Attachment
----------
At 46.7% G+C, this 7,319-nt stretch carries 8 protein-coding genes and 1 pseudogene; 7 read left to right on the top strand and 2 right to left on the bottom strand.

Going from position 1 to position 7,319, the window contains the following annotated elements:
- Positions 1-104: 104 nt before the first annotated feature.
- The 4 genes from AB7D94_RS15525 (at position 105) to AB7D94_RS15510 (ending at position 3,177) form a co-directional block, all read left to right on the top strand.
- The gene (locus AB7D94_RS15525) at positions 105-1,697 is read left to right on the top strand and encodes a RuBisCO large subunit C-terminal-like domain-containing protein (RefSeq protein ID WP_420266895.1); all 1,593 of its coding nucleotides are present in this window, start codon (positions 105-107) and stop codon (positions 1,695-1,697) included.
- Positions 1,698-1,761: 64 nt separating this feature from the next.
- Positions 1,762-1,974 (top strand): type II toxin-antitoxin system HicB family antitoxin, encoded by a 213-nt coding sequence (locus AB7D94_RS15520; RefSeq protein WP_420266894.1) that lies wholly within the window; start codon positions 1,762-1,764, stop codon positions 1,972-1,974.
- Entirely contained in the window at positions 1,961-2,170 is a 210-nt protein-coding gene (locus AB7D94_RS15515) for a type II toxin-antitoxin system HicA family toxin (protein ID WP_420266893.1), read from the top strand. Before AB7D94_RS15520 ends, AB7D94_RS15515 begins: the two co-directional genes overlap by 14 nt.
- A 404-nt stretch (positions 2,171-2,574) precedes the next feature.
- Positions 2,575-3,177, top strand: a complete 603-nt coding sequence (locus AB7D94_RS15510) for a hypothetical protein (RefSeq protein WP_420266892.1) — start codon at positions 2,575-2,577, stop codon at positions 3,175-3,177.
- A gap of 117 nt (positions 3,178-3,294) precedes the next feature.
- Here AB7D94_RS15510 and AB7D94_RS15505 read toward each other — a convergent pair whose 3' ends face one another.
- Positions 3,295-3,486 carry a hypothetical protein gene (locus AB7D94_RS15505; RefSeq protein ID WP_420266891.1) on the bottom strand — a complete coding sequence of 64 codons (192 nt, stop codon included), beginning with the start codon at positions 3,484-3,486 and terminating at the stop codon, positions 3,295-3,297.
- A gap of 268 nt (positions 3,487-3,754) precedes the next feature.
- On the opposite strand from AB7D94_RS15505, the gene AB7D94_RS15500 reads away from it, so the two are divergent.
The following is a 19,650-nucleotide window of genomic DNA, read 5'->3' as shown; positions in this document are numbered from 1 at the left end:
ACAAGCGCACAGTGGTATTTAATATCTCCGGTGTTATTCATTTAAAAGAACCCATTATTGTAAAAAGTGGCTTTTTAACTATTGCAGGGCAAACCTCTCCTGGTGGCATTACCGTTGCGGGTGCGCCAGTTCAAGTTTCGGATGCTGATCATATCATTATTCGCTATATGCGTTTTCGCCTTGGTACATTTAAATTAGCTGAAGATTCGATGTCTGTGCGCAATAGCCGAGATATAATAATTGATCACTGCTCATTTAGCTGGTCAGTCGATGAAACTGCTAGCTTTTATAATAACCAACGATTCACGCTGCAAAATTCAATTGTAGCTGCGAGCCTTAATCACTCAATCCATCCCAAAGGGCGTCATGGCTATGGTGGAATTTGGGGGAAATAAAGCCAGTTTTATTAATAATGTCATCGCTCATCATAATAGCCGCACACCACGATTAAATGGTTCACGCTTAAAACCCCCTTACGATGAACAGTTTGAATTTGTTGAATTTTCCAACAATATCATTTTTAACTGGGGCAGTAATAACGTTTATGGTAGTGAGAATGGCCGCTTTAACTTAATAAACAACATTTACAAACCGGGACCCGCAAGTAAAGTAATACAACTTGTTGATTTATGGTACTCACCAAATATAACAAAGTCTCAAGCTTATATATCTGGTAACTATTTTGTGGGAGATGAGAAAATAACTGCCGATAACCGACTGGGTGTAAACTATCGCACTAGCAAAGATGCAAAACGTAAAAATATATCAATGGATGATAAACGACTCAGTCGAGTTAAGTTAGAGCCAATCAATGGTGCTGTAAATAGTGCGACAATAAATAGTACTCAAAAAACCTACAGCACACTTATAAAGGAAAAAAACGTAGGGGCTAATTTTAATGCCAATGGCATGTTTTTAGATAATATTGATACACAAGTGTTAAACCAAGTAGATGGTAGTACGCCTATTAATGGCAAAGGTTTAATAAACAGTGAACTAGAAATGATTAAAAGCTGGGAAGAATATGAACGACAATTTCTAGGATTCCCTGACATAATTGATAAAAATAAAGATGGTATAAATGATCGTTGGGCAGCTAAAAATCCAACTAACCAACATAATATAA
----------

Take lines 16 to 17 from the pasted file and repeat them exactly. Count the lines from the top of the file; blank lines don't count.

The following is a 19,650-nucleotide window of genomic DNA, read 5'->3' as shown; positions in this document are numbered from 1 at the left end:
ACAAGCGCACAGTGGTATTTAATATCTCCGGTGTTATTCATTTAAAAGAACCCATTATTGTAAAAAGTGGCTTTTTAACTATTGCAGGGCAAACCTCTCCTGGTGGCATTACCGTTGCGGGTGCGCCAGTTCAAGTTTCGGATGCTGATCATATCATTATTCGCTATATGCGTTTTCGCCTTGGTACATTTAAATTAGCTGAAGATTCGATGTCTGTGCGCAATAGCCGAGATATAATAATTGATCACTGCTCATTTAGCTGGTCAGTCGATGAAACTGCTAGCTTTTATAATAACCAACGATTCACGCTGCAAAATTCAATTGTAGCTGCGAGCCTTAATCACTCAATCCATCCCAAAGGGCGTCATGGCTATGGTGGAATTTGGGGGAAATAAAGCCAGTTTTATTAATAATGTCATCGCTCATCATAATAGCCGCACACCACGATTAAATGGTTCACGCTTAAAACCCCCTTACGATGAACAGTTTGAATTTGTTGAATTTTCCAACAATATCATTTTTAACTGGGGCAGTAATAACGTTTATGGTAGTGAGAATGGCCGCTTTAACTTAATAAACAACATTTACAAACCGGGACCCGCAAGTAAAGTAATACAACTTGTTGATTTATGGTACTCACCAAATATAACAAAGTCTCAAGCTTATATATCTGGTAACTATTTTGTGGGAGATGAGAAAATAACTGCCGATAACCGACTGGGTGTAAACTATCGCACTAGCAAAGATGCAAAACGTAAAAATATATCAATGGATGATAAACGACTCAGTCGAGTTAAGTTAGAGCCAATCAATGGTGCTGTAAATAGTGCGACAATAAATAGTACTCAAAAAACCTACAGCACACTTATAAAGGAAAAAAACGTAGGGGCTAATTTTAATGCCAATGGCATGTTTTTAGATAATATTGATACACAAGTGTTAAACCAAGTAGATGGTAGTACGCCTATTAATGGCAAAGGTTTAATAAACAGTGAACTAGAAATGATTAAAAGCTGGGAAGAATATGAACGACAATTTCTAGGATTCCCTGACATAATTGATAAAAATAAAGATGGTATAAATGATCGTTGGGCAGCTAAAAATCCAACTAACCAACATAATATAA